Monday, July 25, 2011

The discovery of pantothenic acid

Pantothenic ACID as discovered during investigations of an anti-dermatitis growth factor for yeast and certain bacteria by Roger J. Williams in 1931. Roger J. Williams, the University of Texas microbiologists R. J Williams was pursuing studies of the essential nutrients for Saccharomyces cerevisiae and other yeasts.

The vitamin was also investigated as a growth promoting factor for lactic acid bacteria.

The name pantothenic acid, given to the active substance by Williams and his coworkers in 1933, indicated its wide spread occurrence in nature. It is also referred to the substance as vitamin B3.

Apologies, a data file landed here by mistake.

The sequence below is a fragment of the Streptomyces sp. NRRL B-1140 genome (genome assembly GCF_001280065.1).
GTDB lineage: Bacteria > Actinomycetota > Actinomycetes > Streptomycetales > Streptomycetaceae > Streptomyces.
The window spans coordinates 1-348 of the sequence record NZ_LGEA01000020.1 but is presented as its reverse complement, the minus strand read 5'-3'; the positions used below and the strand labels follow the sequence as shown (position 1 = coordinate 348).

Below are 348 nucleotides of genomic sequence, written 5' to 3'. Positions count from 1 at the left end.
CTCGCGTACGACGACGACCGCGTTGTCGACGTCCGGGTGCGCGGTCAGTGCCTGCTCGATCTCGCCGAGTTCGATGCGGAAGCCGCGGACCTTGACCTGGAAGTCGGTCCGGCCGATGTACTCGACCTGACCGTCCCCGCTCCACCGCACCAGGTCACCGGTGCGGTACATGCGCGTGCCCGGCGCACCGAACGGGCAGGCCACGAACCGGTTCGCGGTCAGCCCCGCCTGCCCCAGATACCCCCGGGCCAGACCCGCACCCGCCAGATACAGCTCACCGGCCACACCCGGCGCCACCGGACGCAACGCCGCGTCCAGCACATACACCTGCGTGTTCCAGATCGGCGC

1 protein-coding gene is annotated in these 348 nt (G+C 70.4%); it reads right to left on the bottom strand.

Pantothenic acid derives its name from Greek word ‘Pantothen’ which means ‘found everywhere’.

First isolated in 1938, Williams established the structure of the vitamin in 1940.

Before that in 1939 Elvehjem and Jukes showed that pantothenic acid was required for growth and prevented dermatitis in chickens.

The total synthesis of the structure was first achieved by the US Merck group in 1940.

However, it drew interest only after 1950 when F. Lipmann showed that pantothenic acid was part of coenzyme A, required for biological acetylation reactions.
The discovery of pantothenic acid